Tuesday, May 12, 2009

prime-time animals and bringing Dave to me.

Andy the Beardy Sound Man:
so it appears that my ex flatmate from Brisbane has his own TV show.
Me: about what?
AtBSM: I think it's just Dave being Dave. On TV.

Dave Being Dave on TV (officially billed as A Dave in the Life) premiered on SBS last night. I missed the original broadcast. I was at my girlfriend's house eating nutella cream pavlova and watching the NRL getting massacred on Four Corners for its ongoing attitude towards women, including controversially, naming Matty Johns as the central character in the disgusting abuse of a 19 year old New Zealander while touring there with the Cronulla Sharks. I truly have no words for the kind of men that would treat a girl who is basically a child with such animalistic disrespect and not recognise it as intimidation. I leave you to face your mothers.

So seeing as my screen time was otherwise occupied last night, I was pretty pleased to discover that SBS were streaming the entire episode online this morning. I'll be honest, this show isn't the best content I've ever seen. The writing needs some time to mature. But I have to congratulate SBS on their courage and their intelligent distribution approach.

A Dave in the Life borrowed much from Safran and Theroux, and while our hero didn't have quite the same charisma as either of those cultural curiosities, I was relieved that something like this was going to air. The first episode was a light look at Australia's shock jock culture that touched on our national acceptance of racism and bigotry as long as it's all part of 'showbiz'. It allowed the lowest common denominator to shine through on its own without ridicule or judgement, and encouraged a conversational debate between two different sides of Australian culture. Its host has a sense of humour about himself and a humility that is refreshing in a world of self-aggrandising career comedians.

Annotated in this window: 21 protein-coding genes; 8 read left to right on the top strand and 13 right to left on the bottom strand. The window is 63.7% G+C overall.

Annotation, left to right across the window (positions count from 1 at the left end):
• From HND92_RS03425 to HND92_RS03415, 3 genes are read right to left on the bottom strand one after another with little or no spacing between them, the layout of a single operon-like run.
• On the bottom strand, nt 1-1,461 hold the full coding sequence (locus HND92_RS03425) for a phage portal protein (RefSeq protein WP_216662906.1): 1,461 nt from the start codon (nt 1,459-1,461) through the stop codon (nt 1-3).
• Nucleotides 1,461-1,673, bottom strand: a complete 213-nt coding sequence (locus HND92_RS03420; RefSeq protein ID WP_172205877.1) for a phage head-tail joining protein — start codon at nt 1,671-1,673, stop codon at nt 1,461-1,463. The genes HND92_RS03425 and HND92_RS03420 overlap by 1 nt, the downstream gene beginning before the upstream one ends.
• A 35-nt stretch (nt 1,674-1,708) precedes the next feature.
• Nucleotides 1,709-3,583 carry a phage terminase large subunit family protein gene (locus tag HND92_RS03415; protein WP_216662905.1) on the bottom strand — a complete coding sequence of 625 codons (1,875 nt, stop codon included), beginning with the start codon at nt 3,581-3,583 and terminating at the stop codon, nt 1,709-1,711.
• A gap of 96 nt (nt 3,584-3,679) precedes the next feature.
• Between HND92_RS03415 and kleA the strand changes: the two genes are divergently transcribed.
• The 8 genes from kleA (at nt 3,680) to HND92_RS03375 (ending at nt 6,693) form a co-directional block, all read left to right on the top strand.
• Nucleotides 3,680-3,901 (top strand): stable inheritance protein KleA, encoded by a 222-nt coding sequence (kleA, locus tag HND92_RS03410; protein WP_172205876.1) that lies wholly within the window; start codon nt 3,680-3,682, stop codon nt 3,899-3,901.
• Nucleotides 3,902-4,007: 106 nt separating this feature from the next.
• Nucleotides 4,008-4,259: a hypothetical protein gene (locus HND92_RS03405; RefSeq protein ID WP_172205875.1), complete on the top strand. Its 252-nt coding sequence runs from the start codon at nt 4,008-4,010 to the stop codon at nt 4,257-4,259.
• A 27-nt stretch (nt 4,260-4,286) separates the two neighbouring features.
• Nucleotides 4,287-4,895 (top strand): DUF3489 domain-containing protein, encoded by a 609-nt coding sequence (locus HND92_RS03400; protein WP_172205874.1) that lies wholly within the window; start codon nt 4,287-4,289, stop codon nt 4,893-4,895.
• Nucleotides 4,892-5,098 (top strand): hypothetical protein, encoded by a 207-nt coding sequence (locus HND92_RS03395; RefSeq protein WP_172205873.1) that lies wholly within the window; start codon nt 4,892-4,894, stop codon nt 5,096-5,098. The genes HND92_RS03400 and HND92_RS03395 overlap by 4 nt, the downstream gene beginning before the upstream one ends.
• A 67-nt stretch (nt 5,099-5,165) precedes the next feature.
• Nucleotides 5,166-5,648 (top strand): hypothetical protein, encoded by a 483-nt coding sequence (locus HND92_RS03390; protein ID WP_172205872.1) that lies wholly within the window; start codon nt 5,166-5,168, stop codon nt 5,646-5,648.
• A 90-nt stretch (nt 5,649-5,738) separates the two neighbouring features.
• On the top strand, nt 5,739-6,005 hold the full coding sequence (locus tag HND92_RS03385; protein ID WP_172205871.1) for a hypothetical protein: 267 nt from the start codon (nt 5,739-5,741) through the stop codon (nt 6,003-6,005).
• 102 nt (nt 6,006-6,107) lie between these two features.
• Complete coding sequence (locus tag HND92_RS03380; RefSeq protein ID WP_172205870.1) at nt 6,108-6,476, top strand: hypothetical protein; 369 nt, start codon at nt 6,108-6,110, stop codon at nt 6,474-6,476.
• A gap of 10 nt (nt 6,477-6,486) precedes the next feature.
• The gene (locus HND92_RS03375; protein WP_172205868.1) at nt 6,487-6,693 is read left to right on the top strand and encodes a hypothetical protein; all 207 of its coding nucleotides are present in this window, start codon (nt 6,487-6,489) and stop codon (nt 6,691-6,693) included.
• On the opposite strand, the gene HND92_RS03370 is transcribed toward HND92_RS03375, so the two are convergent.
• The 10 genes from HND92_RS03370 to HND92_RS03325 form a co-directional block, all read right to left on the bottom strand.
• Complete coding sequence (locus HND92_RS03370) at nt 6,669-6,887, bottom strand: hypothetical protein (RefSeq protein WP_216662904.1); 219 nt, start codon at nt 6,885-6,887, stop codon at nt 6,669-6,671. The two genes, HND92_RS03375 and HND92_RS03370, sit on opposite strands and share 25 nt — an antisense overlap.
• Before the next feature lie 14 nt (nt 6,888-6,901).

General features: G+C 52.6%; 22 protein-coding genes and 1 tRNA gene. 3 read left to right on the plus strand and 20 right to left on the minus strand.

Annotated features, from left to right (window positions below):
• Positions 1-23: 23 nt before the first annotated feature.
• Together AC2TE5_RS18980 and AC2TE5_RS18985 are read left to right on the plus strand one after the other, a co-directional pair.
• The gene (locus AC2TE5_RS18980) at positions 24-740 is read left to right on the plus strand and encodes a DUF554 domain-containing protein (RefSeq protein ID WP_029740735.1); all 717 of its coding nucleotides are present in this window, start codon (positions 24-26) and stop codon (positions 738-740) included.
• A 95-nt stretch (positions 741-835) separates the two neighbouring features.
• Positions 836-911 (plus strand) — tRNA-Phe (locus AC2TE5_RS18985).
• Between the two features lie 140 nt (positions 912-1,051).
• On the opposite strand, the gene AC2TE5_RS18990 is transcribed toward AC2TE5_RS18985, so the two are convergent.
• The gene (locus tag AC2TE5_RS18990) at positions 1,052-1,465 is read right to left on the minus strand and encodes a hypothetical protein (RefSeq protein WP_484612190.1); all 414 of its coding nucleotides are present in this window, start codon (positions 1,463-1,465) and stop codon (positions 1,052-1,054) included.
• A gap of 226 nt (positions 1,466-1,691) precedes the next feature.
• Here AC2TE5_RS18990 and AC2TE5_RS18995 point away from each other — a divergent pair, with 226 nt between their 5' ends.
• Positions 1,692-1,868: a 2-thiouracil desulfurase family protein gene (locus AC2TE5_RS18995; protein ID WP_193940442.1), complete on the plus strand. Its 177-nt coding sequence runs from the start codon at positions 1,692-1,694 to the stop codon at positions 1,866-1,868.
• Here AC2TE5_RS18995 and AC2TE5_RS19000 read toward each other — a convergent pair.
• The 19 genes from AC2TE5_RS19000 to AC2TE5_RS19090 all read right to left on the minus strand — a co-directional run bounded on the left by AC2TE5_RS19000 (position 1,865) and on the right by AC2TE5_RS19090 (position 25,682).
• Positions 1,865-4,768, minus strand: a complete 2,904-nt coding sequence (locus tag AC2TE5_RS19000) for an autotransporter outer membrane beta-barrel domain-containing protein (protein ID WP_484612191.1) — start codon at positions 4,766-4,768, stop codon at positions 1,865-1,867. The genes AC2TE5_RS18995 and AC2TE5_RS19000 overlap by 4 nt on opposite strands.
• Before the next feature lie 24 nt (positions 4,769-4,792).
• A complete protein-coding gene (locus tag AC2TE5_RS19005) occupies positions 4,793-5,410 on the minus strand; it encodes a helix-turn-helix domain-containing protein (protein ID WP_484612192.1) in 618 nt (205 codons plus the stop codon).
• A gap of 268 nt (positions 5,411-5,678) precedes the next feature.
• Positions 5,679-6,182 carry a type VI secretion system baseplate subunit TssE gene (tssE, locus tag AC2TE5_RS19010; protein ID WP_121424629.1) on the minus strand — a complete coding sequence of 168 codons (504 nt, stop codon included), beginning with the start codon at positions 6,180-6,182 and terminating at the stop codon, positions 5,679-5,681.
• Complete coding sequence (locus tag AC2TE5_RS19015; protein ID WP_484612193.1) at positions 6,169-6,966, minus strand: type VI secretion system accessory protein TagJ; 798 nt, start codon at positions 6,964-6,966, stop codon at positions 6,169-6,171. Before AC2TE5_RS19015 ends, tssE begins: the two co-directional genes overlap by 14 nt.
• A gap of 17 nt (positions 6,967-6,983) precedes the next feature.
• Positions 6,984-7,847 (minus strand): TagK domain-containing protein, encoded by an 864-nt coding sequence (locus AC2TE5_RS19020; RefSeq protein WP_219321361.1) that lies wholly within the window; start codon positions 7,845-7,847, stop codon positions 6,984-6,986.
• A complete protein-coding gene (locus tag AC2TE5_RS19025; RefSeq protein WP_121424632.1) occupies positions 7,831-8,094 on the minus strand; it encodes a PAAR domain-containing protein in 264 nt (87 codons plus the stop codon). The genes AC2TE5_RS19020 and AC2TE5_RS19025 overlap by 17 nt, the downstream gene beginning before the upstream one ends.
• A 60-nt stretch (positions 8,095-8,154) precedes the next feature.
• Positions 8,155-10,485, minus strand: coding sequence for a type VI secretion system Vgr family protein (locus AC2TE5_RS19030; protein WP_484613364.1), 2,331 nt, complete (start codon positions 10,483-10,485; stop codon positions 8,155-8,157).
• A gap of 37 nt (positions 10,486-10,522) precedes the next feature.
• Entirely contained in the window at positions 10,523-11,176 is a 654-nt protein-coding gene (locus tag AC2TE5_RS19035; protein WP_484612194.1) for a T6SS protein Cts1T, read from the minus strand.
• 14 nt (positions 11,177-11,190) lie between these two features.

It's even more encouraging to see that SBS had the sense to make sure that the entire episode was available online after broadcast. It's this simple recognition that linear broadcast is no longer an appropriate way to reach a mainstream audience that will differentiate the content leaders in the media in the next few years.

Somehow, though, I don't think Dave will ever rise to the status of a hero of family viewing time quite like Matty Johns. More's the pity.


ms_monk said...
This comment has been removed by the author.
ms_monk said...

typos are the bane of my existence... take 2:

it's this sort of healthy diatribe which inspires andy to "shake fist*

i didn't see it but whilst clare, alex, stevie + i were cooking risotto downstairs, raen was frying her brain with dave upstairs in her little den. the reports were positive.

after coming out for air [and red wine] she went back up for more.

this is why we love SBS.

Anonymous said...

four corners was interesting. i lived in bathurst at the time and my friend liam lived in the dorm where the bathurst incident occured and it wasn't just the nrl covering stuff up, it was the uni not wanting to get a bad rep, that poor girl must have felt so alone.

sadly it didn't take long for the 'but they ask for it' comments to start.

Katiedid said...

it's heartbreaking.

While I do agree that trial by media is unfair, I also think that investigative journalism has a mandate to uncover hypocrisy, especially the deep double standards that prevent the justice system from being used by victims because of the power of their attacker's legal defence. It's the reason we have a free media.